- The use of hand signals to direct the PME operator;
- The use of the other equipment that may be required to direct the operator when visibility issues or conditions render hand signals ineffective;
- Assessing whether it’s safe for the equipment to proceed into the travel area.
|Note: In Québec, signallers are more like what most other jurisdictions call “traffic control persons” and require extensive training if they’re designated to serve as a “site traffic control” person at a construction project.|
4. What Signallers Are Required to Do
While the rules vary slightly by jurisdiction, signallers are basically required to:
- Station themselves in a spot that’s safe, out of the way and in continuous view of the operator;
- Ensure they have a clear and unobstructed view of the path of travel and area into which the PME will move;
- Verify that it’s safe to proceed before giving the signal to go;
- Not perform any other duties while acting as signaller.
5. What Equipment Signallers Must Use
Safety equipment requirements for signallers are less stringent than for traffic controllers. Signallers basically just have to make themselves visible and deliver clear hand signals without need for wands, flashlights, paddles or other special equipment. However, visibility-enhancing or non-visual communication equipment may become necessary if normal hand signals would be ineffective and signallers must be prepared to use it.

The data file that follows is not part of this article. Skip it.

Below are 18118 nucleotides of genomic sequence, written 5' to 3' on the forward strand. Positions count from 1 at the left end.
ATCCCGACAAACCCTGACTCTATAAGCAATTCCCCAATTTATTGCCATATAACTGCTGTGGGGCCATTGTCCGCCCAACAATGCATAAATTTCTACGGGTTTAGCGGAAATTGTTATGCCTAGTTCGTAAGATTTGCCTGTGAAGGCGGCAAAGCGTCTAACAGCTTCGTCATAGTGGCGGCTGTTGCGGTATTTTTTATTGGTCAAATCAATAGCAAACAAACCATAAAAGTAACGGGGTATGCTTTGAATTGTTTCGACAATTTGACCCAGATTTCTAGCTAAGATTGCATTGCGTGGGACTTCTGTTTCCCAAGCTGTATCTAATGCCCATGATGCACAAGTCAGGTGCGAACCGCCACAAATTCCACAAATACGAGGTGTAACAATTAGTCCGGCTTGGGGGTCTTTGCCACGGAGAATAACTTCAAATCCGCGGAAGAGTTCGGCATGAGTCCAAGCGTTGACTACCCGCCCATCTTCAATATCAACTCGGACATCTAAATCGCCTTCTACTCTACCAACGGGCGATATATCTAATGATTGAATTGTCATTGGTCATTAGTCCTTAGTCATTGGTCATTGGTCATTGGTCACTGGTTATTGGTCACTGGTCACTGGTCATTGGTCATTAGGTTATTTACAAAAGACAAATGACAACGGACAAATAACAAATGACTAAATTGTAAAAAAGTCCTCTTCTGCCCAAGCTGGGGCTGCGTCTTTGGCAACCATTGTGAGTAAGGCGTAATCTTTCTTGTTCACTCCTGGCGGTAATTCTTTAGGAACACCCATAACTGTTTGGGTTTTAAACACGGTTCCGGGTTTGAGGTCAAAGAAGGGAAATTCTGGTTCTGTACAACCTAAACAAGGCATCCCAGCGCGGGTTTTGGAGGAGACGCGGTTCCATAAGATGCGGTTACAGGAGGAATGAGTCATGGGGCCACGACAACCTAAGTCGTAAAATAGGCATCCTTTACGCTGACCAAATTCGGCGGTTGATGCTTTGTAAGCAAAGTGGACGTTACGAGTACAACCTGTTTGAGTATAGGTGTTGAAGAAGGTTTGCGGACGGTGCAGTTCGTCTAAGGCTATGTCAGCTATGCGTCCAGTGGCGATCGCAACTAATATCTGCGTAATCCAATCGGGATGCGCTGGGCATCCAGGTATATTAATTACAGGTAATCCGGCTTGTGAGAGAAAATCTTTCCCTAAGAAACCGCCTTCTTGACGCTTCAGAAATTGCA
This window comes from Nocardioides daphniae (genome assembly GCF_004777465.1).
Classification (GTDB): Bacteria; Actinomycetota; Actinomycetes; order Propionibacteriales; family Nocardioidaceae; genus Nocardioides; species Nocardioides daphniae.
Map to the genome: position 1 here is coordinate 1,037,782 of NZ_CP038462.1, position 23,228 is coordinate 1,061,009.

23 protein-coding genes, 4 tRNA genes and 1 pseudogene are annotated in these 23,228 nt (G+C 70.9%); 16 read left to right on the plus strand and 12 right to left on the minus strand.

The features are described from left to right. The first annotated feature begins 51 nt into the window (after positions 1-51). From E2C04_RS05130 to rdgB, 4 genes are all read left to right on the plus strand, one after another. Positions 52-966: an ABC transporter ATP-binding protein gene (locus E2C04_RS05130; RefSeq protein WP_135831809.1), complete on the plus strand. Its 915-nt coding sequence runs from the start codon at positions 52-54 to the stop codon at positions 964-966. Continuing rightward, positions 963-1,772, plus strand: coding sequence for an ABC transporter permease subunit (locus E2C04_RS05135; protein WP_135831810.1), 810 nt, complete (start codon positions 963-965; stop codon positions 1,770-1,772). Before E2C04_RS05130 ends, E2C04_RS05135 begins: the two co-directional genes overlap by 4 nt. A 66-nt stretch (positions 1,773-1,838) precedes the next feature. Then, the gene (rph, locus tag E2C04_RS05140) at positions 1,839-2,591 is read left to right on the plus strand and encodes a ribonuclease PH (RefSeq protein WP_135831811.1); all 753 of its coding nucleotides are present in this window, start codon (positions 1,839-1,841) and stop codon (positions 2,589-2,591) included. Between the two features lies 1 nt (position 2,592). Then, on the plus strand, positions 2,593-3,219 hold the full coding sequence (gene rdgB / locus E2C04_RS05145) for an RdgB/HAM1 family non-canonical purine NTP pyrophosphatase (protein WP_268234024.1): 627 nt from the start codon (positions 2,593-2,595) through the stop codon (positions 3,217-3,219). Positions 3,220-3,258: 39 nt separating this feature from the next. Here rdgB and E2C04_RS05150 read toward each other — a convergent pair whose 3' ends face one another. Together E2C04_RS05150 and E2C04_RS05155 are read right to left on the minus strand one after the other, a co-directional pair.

6. What PPE Signallers Must Use
Unlike traffic control persons, high-visibility apparel isn’t expressly required to perform PME signalling duties. Exceptions: High-visibility apparel is required for signallers at construction projects in Ontario and Québec (in the latter case, if the signaller is the site signal person), and at all sites in Alberta. And, of course, high-visibility apparel is required for any worker in construction zones or other locations where they’d be exposed to danger because people may not be able to see them.
7. What Employers Must Do
Ultimate responsibility for safe operation of PME at the site falls to the employer (or the constructor or prime contractor if the workplace is a construction project.) In the context using signallers to direct PME operations, employers/constructors must:
- Ensure signallers are used when the OHS regulations require;
- Designate competent workers to serve as signallers;
- Ensure that multiple signallers are available at the site in case the signaller needs help;
- Ensure that safe work procedures and a well understood code of signals is in place;
- Ensure that signallers receive the necessary training, instruction and supervision; and
- Furnish the equipment, PPE and high-visibility apparel required for signalling operations.
8. What PME Operators Must Do
The PME operator must:
- Understand and agree with the signaller on the code of signals to be used;
- Refrain from starting the equipment until getting the go-ahead from the signaller;
- Keep his/her eyes on the signaller;
- Obey all of the signals; and
- Treat a missed or unclear signal as a “STOP” signal.